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A Guide To Roundstone in Galway (Things To Do, Fine Food, Accommodation + Scenic Pints)

A Guide To Roundstone in Galway (Things To Do, Fine Food, Accommodation + Scenic Pints)

The village of Roundstone in Galway is one of our favourite villages in Ireland.

Roundstone lies to the west of Bertraghboy Baby in Connemara, 77 km from the city of Galway at the foot of Errisbeg Mountain.

It isn’t hard to work out why this little town scores highly in the tourism stakes. Roundstone overlooks the Atlantic and the scenery is truly breath-taking. 

In the guide below, you’ll discover everything from things to do in Roundstone in Connemara to places to eat, sleep and drink.

About Roundstone in Galway

walks in galway

Photo by Magui RF on Shutetrstock

Built in the 1820s by the Scottish engineer Alexander Nimmo, Roundstone has been the birthplace and inspiration for many artists over the years.

The area is also popular with botanists thanks to its proliferation of rare wild flowers, and walkers and hikers who want to take in the delights of the spectacular scenery.

Errisbeg Mountain rises to almost 1,000 feet behind the town and Roundstone is surrounded by lakes and the effects of ice age sculpted landscape is clearly visible.

The town itself boasts many craft and art shops, as well as hotels and restaurants that offer you the chance to sample the area’s outstanding fish and shellfish (there’s some glorious beaches in Roundstone, too!).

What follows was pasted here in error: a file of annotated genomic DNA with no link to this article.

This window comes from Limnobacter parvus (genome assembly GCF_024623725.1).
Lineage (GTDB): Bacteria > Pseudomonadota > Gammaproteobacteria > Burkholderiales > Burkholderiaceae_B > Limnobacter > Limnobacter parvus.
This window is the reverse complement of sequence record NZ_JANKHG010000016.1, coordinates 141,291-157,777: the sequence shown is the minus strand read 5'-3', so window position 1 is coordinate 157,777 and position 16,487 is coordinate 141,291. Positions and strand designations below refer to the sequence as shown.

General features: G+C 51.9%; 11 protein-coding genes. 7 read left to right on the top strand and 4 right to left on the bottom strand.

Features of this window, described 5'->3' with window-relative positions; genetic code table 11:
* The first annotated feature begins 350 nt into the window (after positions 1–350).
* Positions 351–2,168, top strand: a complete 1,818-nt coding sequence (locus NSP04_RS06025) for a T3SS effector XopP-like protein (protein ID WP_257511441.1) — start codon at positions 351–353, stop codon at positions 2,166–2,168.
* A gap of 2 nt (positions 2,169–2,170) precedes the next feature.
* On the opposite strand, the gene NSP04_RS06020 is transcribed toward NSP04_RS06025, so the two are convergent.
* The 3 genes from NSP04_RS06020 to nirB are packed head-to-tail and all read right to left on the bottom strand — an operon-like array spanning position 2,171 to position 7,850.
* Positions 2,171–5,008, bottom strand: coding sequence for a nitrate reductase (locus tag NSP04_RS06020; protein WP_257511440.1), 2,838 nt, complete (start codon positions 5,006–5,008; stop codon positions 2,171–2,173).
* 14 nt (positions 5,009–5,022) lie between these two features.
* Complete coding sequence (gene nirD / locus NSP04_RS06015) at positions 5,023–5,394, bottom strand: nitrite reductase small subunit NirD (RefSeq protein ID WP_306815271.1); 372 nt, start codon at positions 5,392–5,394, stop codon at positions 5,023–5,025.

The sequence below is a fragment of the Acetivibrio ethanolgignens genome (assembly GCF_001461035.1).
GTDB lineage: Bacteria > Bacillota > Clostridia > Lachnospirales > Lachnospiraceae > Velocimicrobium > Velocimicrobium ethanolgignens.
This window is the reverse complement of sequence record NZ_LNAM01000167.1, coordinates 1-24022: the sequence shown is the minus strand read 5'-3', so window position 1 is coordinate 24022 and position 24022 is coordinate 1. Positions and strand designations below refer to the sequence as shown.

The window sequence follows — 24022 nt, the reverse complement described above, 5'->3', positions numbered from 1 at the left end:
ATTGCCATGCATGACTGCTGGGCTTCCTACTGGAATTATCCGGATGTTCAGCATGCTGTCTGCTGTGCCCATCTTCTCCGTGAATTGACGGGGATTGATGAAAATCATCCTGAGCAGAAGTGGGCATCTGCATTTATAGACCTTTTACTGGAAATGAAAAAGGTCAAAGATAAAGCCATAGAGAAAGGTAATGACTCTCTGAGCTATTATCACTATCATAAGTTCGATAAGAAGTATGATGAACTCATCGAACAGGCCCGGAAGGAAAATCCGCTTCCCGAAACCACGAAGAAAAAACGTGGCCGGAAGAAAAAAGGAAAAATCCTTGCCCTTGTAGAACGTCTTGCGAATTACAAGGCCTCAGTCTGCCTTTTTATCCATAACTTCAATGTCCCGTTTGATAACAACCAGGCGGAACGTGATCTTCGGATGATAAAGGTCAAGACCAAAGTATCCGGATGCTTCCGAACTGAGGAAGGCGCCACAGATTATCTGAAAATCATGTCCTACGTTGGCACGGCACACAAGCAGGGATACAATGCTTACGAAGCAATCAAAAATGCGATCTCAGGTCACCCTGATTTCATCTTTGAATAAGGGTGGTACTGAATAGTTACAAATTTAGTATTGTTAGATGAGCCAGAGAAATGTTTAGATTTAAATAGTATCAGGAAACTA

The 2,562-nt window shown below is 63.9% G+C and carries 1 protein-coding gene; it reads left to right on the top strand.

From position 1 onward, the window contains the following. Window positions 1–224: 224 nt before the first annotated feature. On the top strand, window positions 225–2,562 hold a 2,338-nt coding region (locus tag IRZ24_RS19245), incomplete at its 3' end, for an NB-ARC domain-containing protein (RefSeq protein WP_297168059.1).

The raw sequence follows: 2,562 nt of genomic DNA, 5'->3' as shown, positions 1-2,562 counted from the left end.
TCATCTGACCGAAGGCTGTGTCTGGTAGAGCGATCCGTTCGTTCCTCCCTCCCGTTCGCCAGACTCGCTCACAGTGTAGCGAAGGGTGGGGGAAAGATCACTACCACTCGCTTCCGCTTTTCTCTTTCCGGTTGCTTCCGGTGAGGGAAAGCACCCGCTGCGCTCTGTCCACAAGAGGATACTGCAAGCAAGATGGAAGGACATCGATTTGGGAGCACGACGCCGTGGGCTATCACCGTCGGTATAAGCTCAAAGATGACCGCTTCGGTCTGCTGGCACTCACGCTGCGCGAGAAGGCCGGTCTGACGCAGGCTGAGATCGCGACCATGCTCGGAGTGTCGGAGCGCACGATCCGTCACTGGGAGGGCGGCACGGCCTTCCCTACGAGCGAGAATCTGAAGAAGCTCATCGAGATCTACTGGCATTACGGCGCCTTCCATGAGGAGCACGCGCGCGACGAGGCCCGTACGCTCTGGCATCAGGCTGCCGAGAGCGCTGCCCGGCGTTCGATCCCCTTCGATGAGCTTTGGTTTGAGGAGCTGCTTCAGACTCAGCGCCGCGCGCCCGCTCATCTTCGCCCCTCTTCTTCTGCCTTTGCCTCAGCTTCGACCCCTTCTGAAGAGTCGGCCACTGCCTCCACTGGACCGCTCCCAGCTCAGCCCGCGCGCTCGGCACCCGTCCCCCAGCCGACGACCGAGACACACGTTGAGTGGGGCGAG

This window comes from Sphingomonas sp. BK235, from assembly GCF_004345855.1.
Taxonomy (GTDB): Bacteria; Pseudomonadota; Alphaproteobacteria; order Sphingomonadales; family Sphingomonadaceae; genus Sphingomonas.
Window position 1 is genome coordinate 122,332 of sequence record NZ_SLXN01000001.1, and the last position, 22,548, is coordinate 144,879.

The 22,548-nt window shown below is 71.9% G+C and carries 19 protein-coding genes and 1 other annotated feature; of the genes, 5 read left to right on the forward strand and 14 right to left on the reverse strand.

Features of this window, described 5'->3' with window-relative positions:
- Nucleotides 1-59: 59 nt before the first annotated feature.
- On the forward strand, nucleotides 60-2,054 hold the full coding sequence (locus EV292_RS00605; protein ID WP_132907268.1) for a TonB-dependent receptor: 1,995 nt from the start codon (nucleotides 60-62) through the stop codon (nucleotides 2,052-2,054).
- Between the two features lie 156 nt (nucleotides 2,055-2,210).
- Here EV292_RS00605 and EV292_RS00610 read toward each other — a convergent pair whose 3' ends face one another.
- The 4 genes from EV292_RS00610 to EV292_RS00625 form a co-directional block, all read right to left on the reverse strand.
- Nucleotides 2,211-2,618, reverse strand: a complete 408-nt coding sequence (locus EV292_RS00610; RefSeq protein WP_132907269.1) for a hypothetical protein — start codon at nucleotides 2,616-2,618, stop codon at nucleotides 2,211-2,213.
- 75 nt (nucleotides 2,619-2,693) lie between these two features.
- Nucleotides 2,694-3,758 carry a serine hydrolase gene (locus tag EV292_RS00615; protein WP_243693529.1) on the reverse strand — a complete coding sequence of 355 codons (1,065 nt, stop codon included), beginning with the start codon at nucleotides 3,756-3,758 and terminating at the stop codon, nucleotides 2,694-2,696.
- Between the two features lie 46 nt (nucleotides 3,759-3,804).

Things to do in Roundstone in Galway (and nearby)

One of the beauties of making Roundstone in Connemara your base for a few nights is that it’s a short spin away from a clatter of other attractions, both man-made and natural.

Below, you’ll find a handful of things to see and do in and near Roundstone village (plus places to eat and where to grab a post-adventure pint!).

1. Ramble along Dog’s Bay Beach

Crystal Clear Water at Dog’s Bay

Photo via Silvio Pizzulli on

Roundstone is only a hop, skip and a jump away from one of the best beaches in Galway. I’m talking, of course, about Dog’s Bay Beach.

Admire the white sands, as the beach is comprised of the fragments of broken shellfish and it is this that gives the beach its tropical look.

Stroll the mile-long beach, sunbathe, kite surf or swim—the beach is sheltered enough to accommodate all your favourite summertime outdoor activities.

Since the 1990s, the local community has put in a great deal of effort to prevent coastal erosion, so please respect the signs that direct you away from certain dunes.

2. Sip a pint with a view from O’Dowd’s

O'Dowd's Pub Galway

Photo by @mariaheatherx

O’Dowd’s is a lovely little bar and restaurant right across from the water in Roundstone. It has been in the O’Dowd family since 1906 and thought to be the oldest pub in Connemara—there’s been a pub on the premises since the 1840s. 

The small and intimate bar has a traditional turf fire. Sip your drink while watching the fishermen go about their business in the harbour.

Should you feel peckish, the menu relies heavily on local fish and shellfish—crab, mussels and smoked salmon.